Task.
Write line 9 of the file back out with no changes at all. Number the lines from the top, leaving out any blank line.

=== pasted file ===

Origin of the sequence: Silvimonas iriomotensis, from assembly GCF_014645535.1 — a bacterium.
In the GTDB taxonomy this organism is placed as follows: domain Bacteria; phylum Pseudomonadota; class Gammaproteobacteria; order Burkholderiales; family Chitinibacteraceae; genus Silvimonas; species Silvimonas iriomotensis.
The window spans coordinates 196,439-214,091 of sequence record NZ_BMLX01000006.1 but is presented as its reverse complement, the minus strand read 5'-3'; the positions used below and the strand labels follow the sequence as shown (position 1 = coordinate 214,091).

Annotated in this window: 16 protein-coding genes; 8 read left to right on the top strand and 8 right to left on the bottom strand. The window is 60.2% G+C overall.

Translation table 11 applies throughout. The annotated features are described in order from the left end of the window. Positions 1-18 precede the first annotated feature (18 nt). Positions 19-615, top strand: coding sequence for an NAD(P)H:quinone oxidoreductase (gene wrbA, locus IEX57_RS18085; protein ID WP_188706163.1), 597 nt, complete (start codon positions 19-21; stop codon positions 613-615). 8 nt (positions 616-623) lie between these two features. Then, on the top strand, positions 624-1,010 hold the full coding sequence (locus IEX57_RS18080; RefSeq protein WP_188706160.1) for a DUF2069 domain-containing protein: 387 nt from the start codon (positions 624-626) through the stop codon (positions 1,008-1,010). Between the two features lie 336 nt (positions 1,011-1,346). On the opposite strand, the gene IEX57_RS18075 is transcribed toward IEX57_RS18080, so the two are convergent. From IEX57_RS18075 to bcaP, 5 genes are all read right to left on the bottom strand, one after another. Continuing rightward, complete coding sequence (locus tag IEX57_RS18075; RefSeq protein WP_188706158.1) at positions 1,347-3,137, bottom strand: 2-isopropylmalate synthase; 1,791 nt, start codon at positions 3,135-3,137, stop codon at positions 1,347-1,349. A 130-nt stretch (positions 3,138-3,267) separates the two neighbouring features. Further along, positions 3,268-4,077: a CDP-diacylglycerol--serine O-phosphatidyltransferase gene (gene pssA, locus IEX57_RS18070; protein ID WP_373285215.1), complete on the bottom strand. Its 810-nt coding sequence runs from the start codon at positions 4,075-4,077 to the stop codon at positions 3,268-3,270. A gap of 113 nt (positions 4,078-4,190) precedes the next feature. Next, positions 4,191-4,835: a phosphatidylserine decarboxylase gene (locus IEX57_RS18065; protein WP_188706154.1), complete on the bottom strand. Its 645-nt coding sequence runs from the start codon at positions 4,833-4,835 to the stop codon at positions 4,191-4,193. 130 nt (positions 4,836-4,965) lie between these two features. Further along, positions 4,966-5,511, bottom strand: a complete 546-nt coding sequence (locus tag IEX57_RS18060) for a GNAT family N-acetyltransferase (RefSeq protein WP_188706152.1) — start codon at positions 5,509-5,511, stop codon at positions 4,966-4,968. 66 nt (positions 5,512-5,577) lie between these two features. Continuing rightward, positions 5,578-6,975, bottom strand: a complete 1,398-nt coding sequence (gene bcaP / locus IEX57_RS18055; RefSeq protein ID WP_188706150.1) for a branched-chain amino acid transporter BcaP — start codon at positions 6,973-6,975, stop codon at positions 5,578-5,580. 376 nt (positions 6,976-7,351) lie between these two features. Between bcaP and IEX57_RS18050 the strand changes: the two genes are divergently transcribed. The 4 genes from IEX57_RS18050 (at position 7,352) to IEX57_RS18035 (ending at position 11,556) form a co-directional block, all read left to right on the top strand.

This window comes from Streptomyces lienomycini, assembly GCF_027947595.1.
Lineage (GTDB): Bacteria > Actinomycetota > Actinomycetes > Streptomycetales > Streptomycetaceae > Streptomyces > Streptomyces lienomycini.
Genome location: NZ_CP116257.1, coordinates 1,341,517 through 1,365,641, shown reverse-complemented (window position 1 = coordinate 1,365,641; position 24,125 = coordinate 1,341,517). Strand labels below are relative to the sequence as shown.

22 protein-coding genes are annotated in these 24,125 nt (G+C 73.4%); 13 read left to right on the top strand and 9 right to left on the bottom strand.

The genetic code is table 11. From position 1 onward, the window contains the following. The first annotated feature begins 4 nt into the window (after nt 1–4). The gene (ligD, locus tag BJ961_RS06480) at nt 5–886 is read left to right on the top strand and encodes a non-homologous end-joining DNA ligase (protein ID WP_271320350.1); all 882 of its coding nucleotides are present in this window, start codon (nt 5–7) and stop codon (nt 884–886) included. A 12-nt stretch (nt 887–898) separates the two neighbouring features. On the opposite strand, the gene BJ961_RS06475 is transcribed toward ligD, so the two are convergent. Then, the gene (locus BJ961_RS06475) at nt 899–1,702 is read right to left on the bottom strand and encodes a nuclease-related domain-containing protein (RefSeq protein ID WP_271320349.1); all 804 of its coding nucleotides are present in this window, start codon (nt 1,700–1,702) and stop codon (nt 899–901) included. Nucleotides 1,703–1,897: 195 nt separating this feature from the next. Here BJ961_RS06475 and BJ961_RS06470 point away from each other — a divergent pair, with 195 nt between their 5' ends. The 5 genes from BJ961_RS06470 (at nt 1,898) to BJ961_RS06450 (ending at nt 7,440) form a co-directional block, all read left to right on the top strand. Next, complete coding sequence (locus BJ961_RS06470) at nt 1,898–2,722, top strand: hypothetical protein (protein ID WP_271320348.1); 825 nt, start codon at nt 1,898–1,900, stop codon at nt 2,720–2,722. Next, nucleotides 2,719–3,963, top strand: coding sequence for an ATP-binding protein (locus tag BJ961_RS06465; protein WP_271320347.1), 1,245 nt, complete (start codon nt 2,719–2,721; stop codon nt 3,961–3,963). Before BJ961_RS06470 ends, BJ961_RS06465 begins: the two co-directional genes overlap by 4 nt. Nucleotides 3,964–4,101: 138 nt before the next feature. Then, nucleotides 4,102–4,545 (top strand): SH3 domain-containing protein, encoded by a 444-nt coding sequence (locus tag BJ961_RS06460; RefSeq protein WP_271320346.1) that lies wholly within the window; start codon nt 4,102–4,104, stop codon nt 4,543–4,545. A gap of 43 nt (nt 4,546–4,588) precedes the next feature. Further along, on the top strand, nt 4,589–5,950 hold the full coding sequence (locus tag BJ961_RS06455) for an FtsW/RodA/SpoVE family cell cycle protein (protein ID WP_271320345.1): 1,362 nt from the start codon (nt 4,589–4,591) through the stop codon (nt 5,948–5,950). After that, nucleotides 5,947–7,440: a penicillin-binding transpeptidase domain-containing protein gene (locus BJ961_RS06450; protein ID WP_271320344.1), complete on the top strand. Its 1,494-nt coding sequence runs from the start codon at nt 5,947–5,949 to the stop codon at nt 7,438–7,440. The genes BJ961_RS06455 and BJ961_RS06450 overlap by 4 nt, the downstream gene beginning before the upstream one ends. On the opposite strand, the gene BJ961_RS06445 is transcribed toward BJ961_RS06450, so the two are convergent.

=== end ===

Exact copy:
22 protein-coding genes are annotated in these 24,125 nt (G+C 73.4%); 13 read left to right on the top strand and 9 right to left on the bottom strand.